It was one of Donald Trump’s most prominent pre-election pledges, so when the much-vaunted repeal of Obamacare failed to secure the support it needed in Congress, Wall Street signalled its disapproval via a massive share dump, bringing the stock market’s seemingly unstoppable rise to a screeching halt.
If the stellar performance of the S&P over the past few months demonstrated a level of confidence in the ability of the new president to deliver on his promises, this abrupt volte-face is a reflection of a more sombre mood. Tumbling US shares prefaced similar dips in Tokyo, Frankfurt, Paris and London as global markets wobbled over the prospect of the Trump administration’s ability to deliver on a raft of growth-boosting measures.
In the same week Barclays pleaded guilty to charges of rigging foreign exchange rates, potentially embarrassing details have emerged that one of the bank’s traders was paid more than $260m in a period of just five years.
Jonathan Hoffman earned the breathtaking salary at the same time as banks were under pressure to scale down bonuses in a bid to restrict the reckless behaviour that triggered the global economic crisis in the late noughties. The payment raises the issue of the huge sums of money that were still being paid to bankers even in the wake of the recession.
It’s an unlikely story. A solo British trader stands accused of being instrumental in triggering a multi-billion-dollar US stock market crash from his parent’s suburban west London home.
Dubbed ‘the Hound of Hounslow’ in a wry reference to Leonardo DiCaprio’s role in the 2013 film, The Wolf of Wall Street, Navinder Singh Sarao is currently being held at the request of US authorities over allegations that he was involved in causing the 2010 ‘flash crash’ which caused a brief but significant 6% plunge in the world’s biggest stock market.
Thirty-six-year-old Sarao is fighting extradition to the US and so far hasn’t been able to raise the £5million bond required as bail money. He faces 22 charges including wire fraud, commodities fraud and market manipulation, carrying sentences totalling a up to 380 years. The US Justice Department claims Sarao and his company, Nav Sarao Futures Limited, made £26 million illegally over a five-year period using an ‘automated trading programme’ to manipulate the market for futures contracts on the Chicago Mercantile Exchange.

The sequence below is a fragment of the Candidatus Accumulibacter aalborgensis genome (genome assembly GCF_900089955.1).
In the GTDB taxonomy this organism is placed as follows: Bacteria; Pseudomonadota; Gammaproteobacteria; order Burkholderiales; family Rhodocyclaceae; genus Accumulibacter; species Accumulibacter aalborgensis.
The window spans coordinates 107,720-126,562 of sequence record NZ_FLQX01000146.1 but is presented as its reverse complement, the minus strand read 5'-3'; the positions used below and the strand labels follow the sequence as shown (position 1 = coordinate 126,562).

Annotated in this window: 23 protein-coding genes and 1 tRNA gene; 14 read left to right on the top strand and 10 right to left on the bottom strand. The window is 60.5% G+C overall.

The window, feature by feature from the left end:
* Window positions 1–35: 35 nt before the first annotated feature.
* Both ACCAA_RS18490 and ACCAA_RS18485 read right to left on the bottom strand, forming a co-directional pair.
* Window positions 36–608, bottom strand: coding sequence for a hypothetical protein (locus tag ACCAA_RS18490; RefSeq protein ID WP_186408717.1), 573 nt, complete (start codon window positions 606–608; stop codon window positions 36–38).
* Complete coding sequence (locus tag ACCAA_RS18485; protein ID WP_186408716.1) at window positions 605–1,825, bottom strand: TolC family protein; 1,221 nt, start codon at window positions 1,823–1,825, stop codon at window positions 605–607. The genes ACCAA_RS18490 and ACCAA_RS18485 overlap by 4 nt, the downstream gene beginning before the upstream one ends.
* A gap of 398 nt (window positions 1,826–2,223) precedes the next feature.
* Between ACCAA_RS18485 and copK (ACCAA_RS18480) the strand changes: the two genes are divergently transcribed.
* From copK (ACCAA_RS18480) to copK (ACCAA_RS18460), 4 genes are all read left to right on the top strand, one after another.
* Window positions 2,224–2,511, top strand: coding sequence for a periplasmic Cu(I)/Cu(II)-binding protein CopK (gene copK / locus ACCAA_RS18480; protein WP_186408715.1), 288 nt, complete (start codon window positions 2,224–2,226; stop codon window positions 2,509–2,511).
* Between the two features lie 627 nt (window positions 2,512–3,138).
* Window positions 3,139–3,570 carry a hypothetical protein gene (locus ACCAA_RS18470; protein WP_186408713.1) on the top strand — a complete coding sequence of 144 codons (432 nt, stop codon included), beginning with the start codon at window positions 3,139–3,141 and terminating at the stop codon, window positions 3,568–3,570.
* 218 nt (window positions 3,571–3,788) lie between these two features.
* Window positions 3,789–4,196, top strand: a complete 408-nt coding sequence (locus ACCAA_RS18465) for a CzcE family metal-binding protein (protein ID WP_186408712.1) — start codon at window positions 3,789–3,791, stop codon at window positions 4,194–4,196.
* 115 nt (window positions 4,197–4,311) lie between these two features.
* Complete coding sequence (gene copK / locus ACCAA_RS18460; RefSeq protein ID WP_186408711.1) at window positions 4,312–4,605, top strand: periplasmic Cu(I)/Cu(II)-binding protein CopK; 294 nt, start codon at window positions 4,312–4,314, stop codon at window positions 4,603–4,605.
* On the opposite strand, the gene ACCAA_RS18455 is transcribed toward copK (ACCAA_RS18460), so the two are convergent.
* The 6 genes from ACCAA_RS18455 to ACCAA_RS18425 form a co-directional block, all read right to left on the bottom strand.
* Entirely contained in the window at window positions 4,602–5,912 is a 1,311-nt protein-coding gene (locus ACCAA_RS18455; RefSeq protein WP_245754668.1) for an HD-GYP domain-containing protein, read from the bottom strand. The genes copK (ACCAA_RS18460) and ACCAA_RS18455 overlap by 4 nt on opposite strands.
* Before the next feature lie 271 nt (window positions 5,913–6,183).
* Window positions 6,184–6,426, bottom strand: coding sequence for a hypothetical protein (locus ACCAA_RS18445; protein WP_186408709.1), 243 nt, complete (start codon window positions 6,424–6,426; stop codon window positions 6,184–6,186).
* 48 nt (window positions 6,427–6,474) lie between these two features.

It seems there’s to be no early rise in US interest rates following a statement from the Federal Reserve that indicated it would be looking for significantly stronger economic performance before it could agree an increase in borrowing costs.
The move follow news that growth has stalled, with data showing that the world’s largest economy grew by an annualised rate of just 0.2% in the first quarter of 2015, with only some of the poor performance due to ‘transitory’ factors like the record-breaking winter weather that affected large areas of the country in the early part of the year.
There can be few more potent symbols of hope than that of a building rising from the ashes. For New Yorkers, the pride at seeing the 104-storey World Trade Center assert itself in the famous skyline is surely tempered by the loss of the iconic Twin Towers that once stood on the same spot. But it’s a triumph all the same; a resounding affirmation of the service-as-usual philosophy that so eloquently defined this city’s response to the unthinkable.
In its latest meeting, the Federal Reserve noted improvements in both U.S. economic strength and broad labor market while inflation remains in check. The current environment allows the Fed to reduce its monthly pace of asset purchases while maintaining low rates–good signs for the corporate titans of Wall Street and the average Joes of Main Street. Continue reading →